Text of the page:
REVIEW: Van Helsing: Beast of Exmoor is More Bark than Bite

An image of a woman in a red and black outfit with a crossbow. She stands against a city scape at night as a large cat-like beast comes out of the darkness behind her.

The legendary hunter Liesel Van Helsing returns in this bloody romp through the moorlands. A beast has returned to wreak havoc outside Somerset, and the locals are no match for the creature, leaving Liesel the only one left standing to take it down. However, while this monster-hunting adventure contains a fair bit of intrigue and heart, its execution delivers more unintended laughs than thrills.

Van Helsing: Beast of Exmoor

Allan Otero (Artist), Brian Hawkins (Writer), Sean Chen and Ivan Nunes (Cover Artists), Taylor Esposito (Letters), and Walter Pereyra and Maxflan Araujo (Colors)
October 6, 2021

An image of a woman in a red and black outfit with a crossbow. She stands against a city scape at night as a large cat-like beast comes out of the darkness behind her.

The story begins with the local townspeople heading into the moorlands by night to confront the Beast of Exmoor. The beast previously stalked the land thirty years ago, a giant cat-like creature attacking farm animals before disappearing without a trace. When this opening confrontation ends in mass casualties, local hunters Kingston and Shaelah contact Liesel Van Helsing to help them kill it.

Liesel is currently enjoying a romantic subplot with her boyfriend, Rick. She’s trying to balance the dangers of hunting with her relationship, leading to some friction as Rick wants her to come home safe when she can’t keep such promises. But there’s little time for romance as Liesel is quickly introduced to Jocelyn, the matriarch of the family that governs the town. Jocelyn wants Liesel to stop the beast without killing it, a plea that Liesel takes to heart.

Soon, Liesel finds herself torn between her relationship woes and a compounding loss of life as the beast attacks the town. She doesn’t want to put herself in danger for the sake of the worried Rick but also doesn’t want to kill the beast. But the longer she prolongs the hunt through non-lethal combat, the more danger she’s in and the more people may die. There can be no satisfying resolution to her dilemma as the beast forces her hand, bringing them into fatal conflict.

Van Helsing: Beast of Exmoor is an entertaining adventure with the benefit of a decent emotional conflict underpinning the action. Brian Hawkins’ scripted dialogue is a bit goofy, with awkward British-isms that read as cheesy and outdated in the campiest way possible. But Liesel’s constant internal monologue, thankfully, doesn’t infringe on the action even as she deals with her increasingly complicated feelings on the hunt. It’s restrained enough to provide some interesting character moments and even some decent turns of phrase without just telegraphing what’s on the page or monopolizing every panel. Taylor Esposito does an excellent job on letters, keeping the dialogue and narration seamless throughout even in the most hectic action sequences.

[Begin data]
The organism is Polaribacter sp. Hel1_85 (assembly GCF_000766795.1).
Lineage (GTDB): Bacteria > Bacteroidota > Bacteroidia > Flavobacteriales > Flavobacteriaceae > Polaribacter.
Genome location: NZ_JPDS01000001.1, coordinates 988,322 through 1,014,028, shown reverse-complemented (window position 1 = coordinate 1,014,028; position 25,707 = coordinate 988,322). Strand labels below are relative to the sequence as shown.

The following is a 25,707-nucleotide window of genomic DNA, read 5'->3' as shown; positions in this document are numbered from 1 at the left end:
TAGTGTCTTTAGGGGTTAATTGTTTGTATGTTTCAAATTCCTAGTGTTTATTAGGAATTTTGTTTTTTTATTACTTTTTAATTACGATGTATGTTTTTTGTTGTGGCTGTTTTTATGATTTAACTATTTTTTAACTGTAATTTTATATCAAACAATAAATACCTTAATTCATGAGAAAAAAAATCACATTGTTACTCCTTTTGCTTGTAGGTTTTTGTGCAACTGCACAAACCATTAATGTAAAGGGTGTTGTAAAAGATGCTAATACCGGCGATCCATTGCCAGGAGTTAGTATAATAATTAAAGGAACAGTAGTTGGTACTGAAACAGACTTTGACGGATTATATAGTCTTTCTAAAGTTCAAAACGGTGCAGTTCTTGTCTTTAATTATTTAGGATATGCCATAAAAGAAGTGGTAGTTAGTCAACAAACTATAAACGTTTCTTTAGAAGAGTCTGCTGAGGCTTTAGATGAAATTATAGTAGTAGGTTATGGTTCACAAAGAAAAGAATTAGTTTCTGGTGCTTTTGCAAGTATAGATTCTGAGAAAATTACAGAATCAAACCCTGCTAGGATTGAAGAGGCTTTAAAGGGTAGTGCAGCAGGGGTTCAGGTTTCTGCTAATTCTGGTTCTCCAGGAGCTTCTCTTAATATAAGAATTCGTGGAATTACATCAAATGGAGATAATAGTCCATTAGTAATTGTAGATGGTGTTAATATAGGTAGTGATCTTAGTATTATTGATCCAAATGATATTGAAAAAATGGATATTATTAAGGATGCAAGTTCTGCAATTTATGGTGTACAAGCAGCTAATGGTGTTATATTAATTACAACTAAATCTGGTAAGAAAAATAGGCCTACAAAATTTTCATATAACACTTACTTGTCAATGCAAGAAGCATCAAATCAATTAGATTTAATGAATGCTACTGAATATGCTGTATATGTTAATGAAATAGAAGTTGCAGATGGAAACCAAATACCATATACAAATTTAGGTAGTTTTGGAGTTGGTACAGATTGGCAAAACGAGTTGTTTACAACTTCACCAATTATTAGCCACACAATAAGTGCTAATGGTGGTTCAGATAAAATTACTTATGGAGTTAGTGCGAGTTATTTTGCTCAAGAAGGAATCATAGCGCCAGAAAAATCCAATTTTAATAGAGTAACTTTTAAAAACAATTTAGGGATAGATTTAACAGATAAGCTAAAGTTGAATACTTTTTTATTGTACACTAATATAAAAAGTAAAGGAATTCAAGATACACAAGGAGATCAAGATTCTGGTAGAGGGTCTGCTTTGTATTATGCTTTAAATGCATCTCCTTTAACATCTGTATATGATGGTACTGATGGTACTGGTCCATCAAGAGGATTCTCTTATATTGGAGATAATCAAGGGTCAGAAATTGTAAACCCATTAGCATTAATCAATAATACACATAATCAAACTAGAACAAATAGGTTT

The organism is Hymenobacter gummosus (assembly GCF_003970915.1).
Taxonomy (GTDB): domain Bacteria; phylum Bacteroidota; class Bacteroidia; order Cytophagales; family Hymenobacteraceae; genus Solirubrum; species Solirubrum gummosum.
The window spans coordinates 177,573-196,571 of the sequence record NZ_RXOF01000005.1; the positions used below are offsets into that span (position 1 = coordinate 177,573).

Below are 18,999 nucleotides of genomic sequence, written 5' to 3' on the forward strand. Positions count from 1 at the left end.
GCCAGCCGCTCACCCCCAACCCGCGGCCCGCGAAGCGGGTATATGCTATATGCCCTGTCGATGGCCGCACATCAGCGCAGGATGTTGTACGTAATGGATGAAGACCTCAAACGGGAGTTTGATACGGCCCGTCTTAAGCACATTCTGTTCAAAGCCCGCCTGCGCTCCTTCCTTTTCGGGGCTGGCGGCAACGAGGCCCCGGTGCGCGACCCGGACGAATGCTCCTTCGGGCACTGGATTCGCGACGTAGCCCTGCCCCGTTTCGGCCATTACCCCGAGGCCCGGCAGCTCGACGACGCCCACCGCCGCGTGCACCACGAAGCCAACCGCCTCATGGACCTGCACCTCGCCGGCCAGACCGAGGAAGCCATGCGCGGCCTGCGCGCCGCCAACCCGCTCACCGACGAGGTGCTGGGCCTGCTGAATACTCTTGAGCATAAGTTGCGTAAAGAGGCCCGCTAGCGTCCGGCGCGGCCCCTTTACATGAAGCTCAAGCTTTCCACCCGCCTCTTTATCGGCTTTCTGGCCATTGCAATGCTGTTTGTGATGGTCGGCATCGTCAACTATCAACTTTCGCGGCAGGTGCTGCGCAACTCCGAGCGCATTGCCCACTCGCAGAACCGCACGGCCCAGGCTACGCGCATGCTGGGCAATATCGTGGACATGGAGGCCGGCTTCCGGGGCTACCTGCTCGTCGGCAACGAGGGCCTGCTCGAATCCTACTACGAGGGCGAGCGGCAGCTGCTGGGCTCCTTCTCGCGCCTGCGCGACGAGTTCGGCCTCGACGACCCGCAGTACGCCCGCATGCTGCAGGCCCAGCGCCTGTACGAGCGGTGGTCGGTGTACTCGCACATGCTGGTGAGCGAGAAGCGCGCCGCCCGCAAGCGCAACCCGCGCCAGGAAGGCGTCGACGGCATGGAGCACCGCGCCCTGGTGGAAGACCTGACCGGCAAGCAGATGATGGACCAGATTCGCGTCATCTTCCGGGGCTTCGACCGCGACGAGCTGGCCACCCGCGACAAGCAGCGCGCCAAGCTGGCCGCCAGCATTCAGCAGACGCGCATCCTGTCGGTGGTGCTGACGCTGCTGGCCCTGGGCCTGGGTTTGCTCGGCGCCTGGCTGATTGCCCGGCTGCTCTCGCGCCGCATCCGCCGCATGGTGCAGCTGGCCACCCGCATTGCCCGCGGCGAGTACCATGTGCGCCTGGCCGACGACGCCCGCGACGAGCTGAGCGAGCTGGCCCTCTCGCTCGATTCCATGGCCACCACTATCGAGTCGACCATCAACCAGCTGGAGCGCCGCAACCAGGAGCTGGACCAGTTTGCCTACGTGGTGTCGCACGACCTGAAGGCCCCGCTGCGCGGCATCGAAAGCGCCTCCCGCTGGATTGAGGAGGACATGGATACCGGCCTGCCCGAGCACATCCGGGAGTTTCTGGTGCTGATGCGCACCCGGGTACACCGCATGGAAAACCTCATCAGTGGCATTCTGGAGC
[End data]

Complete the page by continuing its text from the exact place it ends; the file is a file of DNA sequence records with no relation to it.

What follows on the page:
Colorists Walter Pereyra and Maxflan Araujo split the duties here to mixed results. Pereyra handles the colors in the first half, which leads to muddled blue-on-blue night scenes with the beast and very brown interior spaces that offer no visual interest. Araujo’s palette choices, shading, and lighting effects spice things up a bit toward the end of the book, making the beast more black than blue to differentiate them from their murky nighttime surroundings.

Allan Otero’s artwork is the book’s highlight, although not for the reasons he likely intended. Consistent proportions and perspective are hard to come by, with characters floating bizarrely in space and interacting with objects or figures that don’t quite make sense beside each other. Otero’s linework is serviceable, but Liesel’s face changes frequently enough to be distracting, and her head is occasionally too small for her body. Otero also frequently reuses poses, especially when characters are running or performing actions. The blatant copying draws attention to itself with characters just floating in mid-run because they were reused from another panel and don’t make visual sense in their new environment.

It becomes especially clear with Rick, whose pose of having a beer and leaning over the bar is used every time Liesel sees her boyfriend. This is partly because we only see them together at the pub where Liesel is introduced, which is a bit repetitive and silly on its own. However, it’s made all the more amusing by the fact Rick seems just to be stuck in place, like a glitched video game character waiting for Liesel to interact with him.

These quirks throughout the book make the reading experience more enjoyable. I found the disjointed visual elements oddly charming, earning a chuckle whenever the flow of a sequence is broken by reused poses or strange anatomy. The unnecessary copying adds a different dimension to the visual narrative in that it makes me aware of its production in a way I otherwise wouldn’t have been. It’s a fascinating element if certainly an unintentional one.

All in all, Van Helsing: Beast of Exmoor is a goofy and entertaining adventure. Its imperfections make it all the more engaging, and I find it’s worth a read for those who enjoy a good monster-hunting romp.

Magen Cubed

Magen Cubed

Magen Cubed is a novelist, occasional critic, and general internet menace. Frequently seen hollering about monsters on Twitter.

Leave a Reply

Your email address will not be published. Required fields are marked *

This site uses Akismet to reduce spam. Learn how your comment data is processed.